Austin M. Brues (1906-1991) was the Director of the Biology Division at the Manhattan Project's Chicago location, the Metallurgical Laboratory (Met Lab).
In 1944, he left Harvard University to join the Met Lab and work in Site B, the lab's location for scientists in the metallurgy and health divisions. As a medical doctor and radiation researcher, Dr. Brues explored the biological effects of exposure to radiation.
According to Brues, Site B included "an animal farm with a remarkable number of small animals, mostly mice," which they used for radiation experiments. Mice would be exposed to both neutrons and X-rays. Once plutonium was in greater supply, they also performed tests on dogs and goats.
Activities at Site B were coordinated with Site X also known as Oak Ridge. Brues recalls that during the war, they would be "buying mice every fortnight and then reshipping half of them to Oak Ridge by a truck that brought us back fission products." This exchange of resources was due to the Met Lab's possession of an X-ray machine and the military's refusal to buy one for Oak Ridge.
Brues was one of the seventy scientists at the Met Lab to sign Leo Szilard's petition against the U.S.'s use of the atomic bomb against Japan. Written on July 17, 1945, the petition argued against using the bomb before Japan had the chance to surrender and the terms of post-war plans became public. It was never read by President Truman or the Secretary of War before the bombing of Hiroshima.
In 1945, he also became a professor of medicine at the University of Chicago.
Austin M. Brues was born in Milwaukee, Wisconsin on April 25, 1906. He attended Harvard University and graduated in 1926. While at Harvard, he received numerous accolades, such as the Charles Sumner Scholarship and Parmenter Scholarship.
In his pursuit of a medical career, he stayed at Harvard for its medical school and graduated in 1930. His studies and research focused on the biological effects of radiation exposure, battlefield shock, and P32 therapies.
After graduating from Harvard Medical School, Brues became a professor at Harvard. He also worked as a doctor in many Boston area hospitals and served as a consultant for the Army Chemical Corps, Army Surgeon General, and the United States Public Health Service (USPHS).
Following World War II, Brues worked at Argonne National Laboratory, the successor of the Met Lab. At Argonne, he served as both the Director of the Biology Division (1946-1950) and Director of the Medical Division (1950-1962). At the same time, he served on the Atomic Bomb Casualty Commission (ABCC), a group of experts put together by the United States Secretary of War to study the effects of the atomic bomb on Hiroshima and Nagasaki survivors.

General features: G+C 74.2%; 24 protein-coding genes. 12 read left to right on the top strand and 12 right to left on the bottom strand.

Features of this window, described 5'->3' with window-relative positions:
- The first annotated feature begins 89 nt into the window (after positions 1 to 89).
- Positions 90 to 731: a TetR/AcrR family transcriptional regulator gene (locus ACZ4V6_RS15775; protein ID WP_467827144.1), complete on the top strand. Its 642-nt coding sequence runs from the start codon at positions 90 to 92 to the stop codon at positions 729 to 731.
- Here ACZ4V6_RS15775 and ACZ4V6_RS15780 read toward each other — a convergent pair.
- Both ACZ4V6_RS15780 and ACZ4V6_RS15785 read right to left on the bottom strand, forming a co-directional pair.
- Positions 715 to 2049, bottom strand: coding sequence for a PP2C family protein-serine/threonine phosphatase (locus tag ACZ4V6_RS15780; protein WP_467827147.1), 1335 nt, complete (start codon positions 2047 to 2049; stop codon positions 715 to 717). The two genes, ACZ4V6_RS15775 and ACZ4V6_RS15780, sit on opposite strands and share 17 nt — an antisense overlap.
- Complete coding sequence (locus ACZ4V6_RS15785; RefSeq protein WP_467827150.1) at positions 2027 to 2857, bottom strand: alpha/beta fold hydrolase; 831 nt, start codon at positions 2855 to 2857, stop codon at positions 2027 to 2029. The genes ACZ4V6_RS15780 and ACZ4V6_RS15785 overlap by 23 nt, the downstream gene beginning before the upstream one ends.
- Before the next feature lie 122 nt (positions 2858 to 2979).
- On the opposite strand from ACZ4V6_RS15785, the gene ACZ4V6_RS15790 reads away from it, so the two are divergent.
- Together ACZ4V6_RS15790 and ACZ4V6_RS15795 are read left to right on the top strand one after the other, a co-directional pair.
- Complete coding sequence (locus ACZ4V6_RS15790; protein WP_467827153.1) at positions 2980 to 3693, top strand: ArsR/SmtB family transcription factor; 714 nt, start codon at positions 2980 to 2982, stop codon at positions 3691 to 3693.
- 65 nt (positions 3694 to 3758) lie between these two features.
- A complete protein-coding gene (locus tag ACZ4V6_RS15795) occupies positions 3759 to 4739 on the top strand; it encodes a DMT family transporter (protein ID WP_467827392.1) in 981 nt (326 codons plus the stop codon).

In her interview on the Atomic Heritage Foundation's Voices of the Manhattan Project website, Floy Agnes Lee recalls her twenty-two years working as an assistant to Brues at Argonne. Her first assignment for Brues was to grow living cells on nylon film for radiation study. Lee referred to Brues as a "wonderful person," who was greatly "knowledgeable in physics and everything as far as radiation was concerned."
Lee also described how Brues was rather serious in the lab. According to her memory, the only time she saw him show emotion was after John F. Kennedy had been assassinated in 1963.
Besides serving on the ABCC, Brues also worked as a consultant to other American and international commissions to analyze the long-term effects of radiation. His interest in medicine and radiation translated into a career in cancer research. From 1954 to 1955, Brues served as the President of the American Association for Cancer Research. In the next two years, he held the position of president for the Radiation Research Society.
In 1979, he was named a professor emeritus at the University of Chicago. At the age of eighty-five, Dr. Brues died of Alzheimer's disease in Hinsdale, Illinois. He had a wife, Mildred, and two children, Nancy and Charles.
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